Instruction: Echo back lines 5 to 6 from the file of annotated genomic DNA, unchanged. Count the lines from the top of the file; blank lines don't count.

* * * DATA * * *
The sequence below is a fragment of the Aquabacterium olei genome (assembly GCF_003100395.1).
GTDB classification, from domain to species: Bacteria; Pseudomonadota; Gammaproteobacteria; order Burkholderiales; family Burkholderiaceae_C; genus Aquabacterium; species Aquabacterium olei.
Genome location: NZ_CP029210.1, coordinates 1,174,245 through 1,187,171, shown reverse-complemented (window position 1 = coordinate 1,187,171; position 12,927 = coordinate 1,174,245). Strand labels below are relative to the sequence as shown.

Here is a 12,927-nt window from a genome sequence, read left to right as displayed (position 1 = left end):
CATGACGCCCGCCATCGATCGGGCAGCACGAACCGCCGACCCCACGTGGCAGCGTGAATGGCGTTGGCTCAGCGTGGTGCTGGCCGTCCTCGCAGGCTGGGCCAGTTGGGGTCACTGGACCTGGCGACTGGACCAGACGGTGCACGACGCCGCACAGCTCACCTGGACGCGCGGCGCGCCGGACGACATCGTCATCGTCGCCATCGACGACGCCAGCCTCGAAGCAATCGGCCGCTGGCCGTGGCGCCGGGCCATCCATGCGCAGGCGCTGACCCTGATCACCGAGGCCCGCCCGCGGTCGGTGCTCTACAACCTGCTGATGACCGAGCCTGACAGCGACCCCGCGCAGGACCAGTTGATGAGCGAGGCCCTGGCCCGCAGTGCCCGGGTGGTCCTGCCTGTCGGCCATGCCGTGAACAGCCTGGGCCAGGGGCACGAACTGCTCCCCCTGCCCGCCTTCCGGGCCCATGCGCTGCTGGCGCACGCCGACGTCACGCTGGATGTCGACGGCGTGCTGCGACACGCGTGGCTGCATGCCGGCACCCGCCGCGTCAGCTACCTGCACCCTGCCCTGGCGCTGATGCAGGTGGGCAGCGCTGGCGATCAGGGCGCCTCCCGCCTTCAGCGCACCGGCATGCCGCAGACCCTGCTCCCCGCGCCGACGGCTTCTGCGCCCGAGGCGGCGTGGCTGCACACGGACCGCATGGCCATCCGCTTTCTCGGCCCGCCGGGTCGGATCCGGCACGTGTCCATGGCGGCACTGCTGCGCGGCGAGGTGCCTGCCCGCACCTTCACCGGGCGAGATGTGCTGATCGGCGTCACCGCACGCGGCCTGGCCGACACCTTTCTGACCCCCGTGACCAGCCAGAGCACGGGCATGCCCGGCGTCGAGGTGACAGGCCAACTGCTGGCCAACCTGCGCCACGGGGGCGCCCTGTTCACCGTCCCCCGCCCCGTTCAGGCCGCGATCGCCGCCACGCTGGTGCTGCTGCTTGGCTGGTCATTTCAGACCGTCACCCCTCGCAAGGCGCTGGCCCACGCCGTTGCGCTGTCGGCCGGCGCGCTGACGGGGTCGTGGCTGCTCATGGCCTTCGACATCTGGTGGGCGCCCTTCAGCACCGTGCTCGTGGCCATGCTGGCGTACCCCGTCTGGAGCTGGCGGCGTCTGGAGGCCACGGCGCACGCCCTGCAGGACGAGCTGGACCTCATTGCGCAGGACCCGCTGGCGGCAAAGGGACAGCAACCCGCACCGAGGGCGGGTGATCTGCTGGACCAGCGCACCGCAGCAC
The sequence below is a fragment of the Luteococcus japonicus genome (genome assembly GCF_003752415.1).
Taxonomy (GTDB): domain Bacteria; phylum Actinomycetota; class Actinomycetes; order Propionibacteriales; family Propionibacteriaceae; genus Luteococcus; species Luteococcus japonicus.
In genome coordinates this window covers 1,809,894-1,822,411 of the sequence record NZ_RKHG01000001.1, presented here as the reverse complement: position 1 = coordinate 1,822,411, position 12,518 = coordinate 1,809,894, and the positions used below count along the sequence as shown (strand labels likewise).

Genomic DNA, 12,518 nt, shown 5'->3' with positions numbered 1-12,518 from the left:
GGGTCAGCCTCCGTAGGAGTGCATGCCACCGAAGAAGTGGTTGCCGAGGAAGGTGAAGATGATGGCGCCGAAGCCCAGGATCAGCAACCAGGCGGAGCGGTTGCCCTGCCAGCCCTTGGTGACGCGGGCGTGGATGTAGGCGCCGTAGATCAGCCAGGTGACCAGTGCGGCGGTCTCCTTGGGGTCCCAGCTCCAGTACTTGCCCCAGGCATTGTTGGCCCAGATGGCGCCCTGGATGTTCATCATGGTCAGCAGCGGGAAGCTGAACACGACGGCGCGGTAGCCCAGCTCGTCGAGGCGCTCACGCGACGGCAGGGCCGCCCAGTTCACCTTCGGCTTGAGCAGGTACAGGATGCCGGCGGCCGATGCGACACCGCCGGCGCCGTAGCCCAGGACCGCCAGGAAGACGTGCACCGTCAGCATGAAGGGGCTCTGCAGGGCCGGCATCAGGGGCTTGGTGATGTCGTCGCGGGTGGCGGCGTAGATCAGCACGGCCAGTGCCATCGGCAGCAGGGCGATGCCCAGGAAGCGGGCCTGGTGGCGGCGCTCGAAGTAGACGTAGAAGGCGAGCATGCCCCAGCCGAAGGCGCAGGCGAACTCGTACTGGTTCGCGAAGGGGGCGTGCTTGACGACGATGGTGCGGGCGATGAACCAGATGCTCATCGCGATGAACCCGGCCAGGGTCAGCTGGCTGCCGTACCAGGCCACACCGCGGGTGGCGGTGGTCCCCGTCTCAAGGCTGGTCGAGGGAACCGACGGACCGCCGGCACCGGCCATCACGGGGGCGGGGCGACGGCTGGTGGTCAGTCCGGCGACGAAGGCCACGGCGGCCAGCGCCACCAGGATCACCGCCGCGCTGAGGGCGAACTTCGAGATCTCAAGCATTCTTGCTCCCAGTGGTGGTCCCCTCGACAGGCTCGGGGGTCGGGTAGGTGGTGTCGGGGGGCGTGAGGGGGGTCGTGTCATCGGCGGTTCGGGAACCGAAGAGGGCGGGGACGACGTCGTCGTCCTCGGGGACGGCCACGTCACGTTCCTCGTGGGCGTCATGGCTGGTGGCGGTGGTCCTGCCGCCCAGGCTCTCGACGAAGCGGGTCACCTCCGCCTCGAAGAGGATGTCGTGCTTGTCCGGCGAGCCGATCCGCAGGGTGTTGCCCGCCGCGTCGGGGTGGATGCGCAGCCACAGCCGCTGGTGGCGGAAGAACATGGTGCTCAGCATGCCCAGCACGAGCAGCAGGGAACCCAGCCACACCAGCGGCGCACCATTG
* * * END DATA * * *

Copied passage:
CATGACGCCCGCCATCGATCGGGCAGCACGAACCGCCGACCCCACGTGGCAGCGTGAATGGCGTTGGCTCAGCGTGGTGCTGGCCGTCCTCGCAGGCTGGGCCAGTTGGGGTCACTGGACCTGGCGACTGGACCAGACGGTGCACGACGCCGCACAGCTCACCTGGACGCGCGGCGCGCCGGACGACATCGTCATCGTCGCCATCGACGACGCCAGCCTCGAAGCAATCGGCCGCTGGCCGTGGCGCCGGGCCATCCATGCGCAGGCGCTGACCCTGATCACCGAGGCCCGCCCGCGGTCGGTGCTCTACAACCTGCTGATGACCGAGCCTGACAGCGACCCCGCGCAGGACCAGTTGATGAGCGAGGCCCTGGCCCGCAGTGCCCGGGTGGTCCTGCCTGTCGGCCATGCCGTGAACAGCCTGGGCCAGGGGCACGAACTGCTCCCCCTGCCCGCCTTCCGGGCCCATGCGCTGCTGGCGCACGCCGACGTCACGCTGGATGTCGACGGCGTGCTGCGACACGCGTGGCTGCATGCCGGCACCCGCCGCGTCAGCTACCTGCACCCTGCCCTGGCGCTGATGCAGGTGGGCAGCGCTGGCGATCAGGGCGCCTCCCGCCTTCAGCGCACCGGCATGCCGCAGACCCTGCTCCCCGCGCCGACGGCTTCTGCGCCCGAGGCGGCGTGGCTGCACACGGACCGCATGGCCATCCGCTTTCTCGGCCCGCCGGGTCGGATCCGGCACGTGTCCATGGCGGCACTGCTGCGCGGCGAGGTGCCTGCCCGCACCTTCACCGGGCGAGATGTGCTGATCGGCGTCACCGCACGCGGCCTGGCCGACACCTTTCTGACCCCCGTGACCAGCCAGAGCACGGGCATGCCCGGCGTCGAGGTGACAGGCCAACTGCTGGCCAACCTGCGCCACGGGGGCGCCCTGTTCACCGTCCCCCGCCCCGTTCAGGCCGCGATCGCCGCCACGCTGGTGCTGCTGCTTGGCTGGTCATTTCAGACCGTCACCCCTCGCAAGGCGCTGGCCCACGCCGTTGCGCTGTCGGCCGGCGCGCTGACGGGGTCGTGGCTGCTCATGGCCTTCGACATCTGGTGGGCGCCCTTCAGCACCGTGCTCGTGGCCATGCTGGCGTACCCCGTCTGGAGCTGGCGGCGTCTGGAGGCCACGGCGCACGCCCTGCAGGACGAGCTGGACCTCATTGCGCAGGACCCGCTGGCGGCAAAGGGACAGCAACCCGCACCGAGGGCGGGTGATCTGCTGGACCAGCGCACCGCAGCAC
The sequence below is a fragment of the Luteococcus japonicus genome (genome assembly GCF_003752415.1).